The MacBook Pro’s Touch Bar was a technological marvel in its day. It brought the magic of multi-touch to macOS and, with its stand-alone T1 chipset, it put ARM-based Apple Silicon inside the MacBook when the M1 chip was still just a twinkle in Cupertino’s eye.
There’s no doubt it was a clever piece of engineering, but it proved unpopular with pro users. Many missed the tactile feedback of the traditional Escape key and function keys.
Apple rejigged things last year, shrinking the Touch Bar to make room for a physical escape key, but it was too little too late. Many will be glad to see the Touch Bar go, but I’m gonna miss that little sliver of multi-touch magic at the top of my keyboard.
Apple’s track record of scrapping popular hardware features
Steve Jobs hated focus groups. He didn’t believe in asking consumers what they wanted because he believed it was too hard for them to envisage a product they’d never seen. He liked to quote Henry Ford, who supposedly once said, “If I had asked people what they wanted, they would have said faster horses.”
Apple aims to give consumers what they need, rather than what they want. That strategy often involves making big gambles, replacing popular features with new, untested ones.
For example, Jobs insisted there should be no floppy drive in the original iMac when it was a standard component of every computer at the time. Similarly, the iPhone was the first major smartphone to dispense with a tiny plastic keyboard. More recently, Apple scrapped the headphone jack on the iPhone 7.
In all three cases, people screamed blue murder and insisted that Apple was doomed. But these bold decisions proved prescient, and the rest of the industry soon followed Cupertino’s lead.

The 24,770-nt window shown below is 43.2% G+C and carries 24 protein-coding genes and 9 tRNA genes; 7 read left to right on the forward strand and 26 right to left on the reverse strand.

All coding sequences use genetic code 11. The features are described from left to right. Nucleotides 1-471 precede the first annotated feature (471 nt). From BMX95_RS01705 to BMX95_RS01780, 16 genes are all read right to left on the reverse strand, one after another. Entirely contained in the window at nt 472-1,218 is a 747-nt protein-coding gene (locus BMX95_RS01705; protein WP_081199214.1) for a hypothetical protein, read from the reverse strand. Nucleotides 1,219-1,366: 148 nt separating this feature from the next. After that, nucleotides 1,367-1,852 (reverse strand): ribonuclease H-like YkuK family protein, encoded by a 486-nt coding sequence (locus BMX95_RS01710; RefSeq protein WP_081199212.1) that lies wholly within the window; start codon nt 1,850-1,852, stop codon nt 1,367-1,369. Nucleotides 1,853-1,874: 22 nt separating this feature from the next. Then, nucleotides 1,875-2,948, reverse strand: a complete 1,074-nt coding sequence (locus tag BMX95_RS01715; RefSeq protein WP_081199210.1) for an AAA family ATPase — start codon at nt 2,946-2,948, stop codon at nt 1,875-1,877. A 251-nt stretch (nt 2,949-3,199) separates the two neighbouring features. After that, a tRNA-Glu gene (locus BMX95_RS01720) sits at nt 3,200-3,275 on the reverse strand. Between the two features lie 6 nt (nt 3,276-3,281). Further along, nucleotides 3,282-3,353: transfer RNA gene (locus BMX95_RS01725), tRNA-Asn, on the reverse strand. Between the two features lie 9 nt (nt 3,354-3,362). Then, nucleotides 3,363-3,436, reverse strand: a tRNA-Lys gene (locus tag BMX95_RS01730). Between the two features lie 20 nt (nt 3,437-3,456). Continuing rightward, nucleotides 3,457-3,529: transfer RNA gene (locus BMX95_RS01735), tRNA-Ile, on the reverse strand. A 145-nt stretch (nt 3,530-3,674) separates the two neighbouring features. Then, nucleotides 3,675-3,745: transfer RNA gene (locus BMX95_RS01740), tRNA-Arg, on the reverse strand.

But things don’t always turn out that way. With the launch of the M1 Pro/Max MacBook Pros this week, Apple rolled back several controversial decisions, reinstating MagSafe, the HDMI port, the SD card slot and function keys.
That was great news for many pro users, but for Touch Bar fans like me, it marked the end of an era.
Cupertino finally showed the Mac some love again
When Apple first introduced the Touch Bar in 2016, I was stunned. It was just so unexpected. Apple had been so fixated on its burgeoning iPhone business, the Mac was all but forgotten. Some models, like the Mac Pro and Mac mini, hadn’t seen updates in years. Their processor speeds were so far behind the competition, it was embarrassing. Even popular models like the MacBook Pro and iMac only got the occasional speed bump.
With the introduction of a revolutionary new feature like the Touch Bar on the 25th anniversary of Apple’s first notebook, Cupertino made a powerful statement: The Mac was back.
When multi-touch finally came to the Mac, it wasn’t what most users expected
Touchscreens have been a staple of Windows notebooks for years. Many analysts believed Apple was behind in this area and wondered if the company planned to merge macOS with iOS to create a multi-touch MacBook. Even when Craig Federighi, Apple’s VP of software engineering, gave an unequivocal “no!,” it failed to stop the speculation.
But a multi-touch Mac was never on the cards because Apple believed it already had a better solution: the Touch Bar. Apple was going to give users what it thought they needed rather than what they wanted.
In 2016, when Apple introduced the Touch Bar, Phil Schiller (at the time, Apple’s VP of worldwide marketing) gave an interview with Wired. He explained that Apple had considered touchscreen Macs but they just wouldn’t work.
“Can you imagine a 27-inch iMac where you have to reach over the air to try to touch and do things?” Schiller said. “That becomes absurd.”
A Mac’s user interface is a fundamentally different paradigm from iPhones and iPads, which you typically hold in your hands. With a Mac, all the user interaction happened around the keyboard and trackpad.
“You can’t optimize for both,” Schiller said, deftly throwing some shade Microsoft’s way. “It’s the lowest common denominator thinking.”
So instead of trying to retrofit multi-touch onto the Mac’s screen, Apple looked for a way to introduce it on the keyboard.
Why the Touch Bar seemed like a good idea at the time
Function keys have been a staple of computing since the 1970s, when they were used on Unix terminal keyboards. These generic keys could be bound to perform different commands in different programs, like a keyboard shortcut. Since their function was customizable, and varied depending on the program you were using, they were numbered generically.